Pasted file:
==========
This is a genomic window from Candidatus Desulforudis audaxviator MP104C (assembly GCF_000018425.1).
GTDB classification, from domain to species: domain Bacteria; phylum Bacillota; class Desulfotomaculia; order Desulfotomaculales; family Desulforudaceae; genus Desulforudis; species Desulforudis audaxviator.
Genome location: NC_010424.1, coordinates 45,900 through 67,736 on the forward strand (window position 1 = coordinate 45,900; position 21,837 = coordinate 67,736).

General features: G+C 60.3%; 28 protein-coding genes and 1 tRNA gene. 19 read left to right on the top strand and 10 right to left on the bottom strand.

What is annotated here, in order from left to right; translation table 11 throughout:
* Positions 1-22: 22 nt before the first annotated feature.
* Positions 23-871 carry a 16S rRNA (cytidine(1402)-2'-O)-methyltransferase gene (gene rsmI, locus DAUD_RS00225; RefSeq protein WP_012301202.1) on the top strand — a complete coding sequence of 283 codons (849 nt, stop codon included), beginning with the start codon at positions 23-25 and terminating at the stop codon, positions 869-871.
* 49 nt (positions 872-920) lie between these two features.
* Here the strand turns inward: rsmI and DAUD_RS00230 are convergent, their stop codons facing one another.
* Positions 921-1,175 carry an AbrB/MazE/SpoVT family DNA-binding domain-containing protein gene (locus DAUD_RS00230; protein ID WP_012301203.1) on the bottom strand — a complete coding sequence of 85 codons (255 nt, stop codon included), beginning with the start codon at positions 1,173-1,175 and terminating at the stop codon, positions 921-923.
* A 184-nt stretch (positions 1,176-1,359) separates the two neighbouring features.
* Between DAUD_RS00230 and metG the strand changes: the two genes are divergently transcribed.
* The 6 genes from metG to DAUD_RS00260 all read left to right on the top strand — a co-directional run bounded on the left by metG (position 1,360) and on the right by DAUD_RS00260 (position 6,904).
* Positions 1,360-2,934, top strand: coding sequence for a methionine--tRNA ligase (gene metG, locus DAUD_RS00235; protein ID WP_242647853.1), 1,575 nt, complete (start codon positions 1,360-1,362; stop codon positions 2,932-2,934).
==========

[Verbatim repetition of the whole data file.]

This is a genomic window from Candidatus Desulforudis audaxviator MP104C (assembly GCF_000018425.1).
GTDB classification, from domain to species: domain Bacteria; phylum Bacillota; class Desulfotomaculia; order Desulfotomaculales; family Desulforudaceae; genus Desulforudis; species Desulforudis audaxviator.
Genome location: NC_010424.1, coordinates 45,900 through 67,736 on the forward strand (window position 1 = coordinate 45,900; position 21,837 = coordinate 67,736).

General features: G+C 60.3%; 28 protein-coding genes and 1 tRNA gene. 19 read left to right on the top strand and 10 right to left on the bottom strand.

What is annotated here, in order from left to right; translation table 11 throughout:
* Positions 1-22: 22 nt before the first annotated feature.
* Positions 23-871 carry a 16S rRNA (cytidine(1402)-2'-O)-methyltransferase gene (gene rsmI, locus DAUD_RS00225; RefSeq protein WP_012301202.1) on the top strand — a complete coding sequence of 283 codons (849 nt, stop codon included), beginning with the start codon at positions 23-25 and terminating at the stop codon, positions 869-871.
* 49 nt (positions 872-920) lie between these two features.
* Here the strand turns inward: rsmI and DAUD_RS00230 are convergent, their stop codons facing one another.
* Positions 921-1,175 carry an AbrB/MazE/SpoVT family DNA-binding domain-containing protein gene (locus DAUD_RS00230; protein ID WP_012301203.1) on the bottom strand — a complete coding sequence of 85 codons (255 nt, stop codon included), beginning with the start codon at positions 1,173-1,175 and terminating at the stop codon, positions 921-923.
* A 184-nt stretch (positions 1,176-1,359) separates the two neighbouring features.
* Between DAUD_RS00230 and metG the strand changes: the two genes are divergently transcribed.
* The 6 genes from metG to DAUD_RS00260 all read left to right on the top strand — a co-directional run bounded on the left by metG (position 1,360) and on the right by DAUD_RS00260 (position 6,904).
* Positions 1,360-2,934, top strand: coding sequence for a methionine--tRNA ligase (gene metG, locus DAUD_RS00235; protein ID WP_242647853.1), 1,575 nt, complete (start codon positions 1,360-1,362; stop codon positions 2,932-2,934).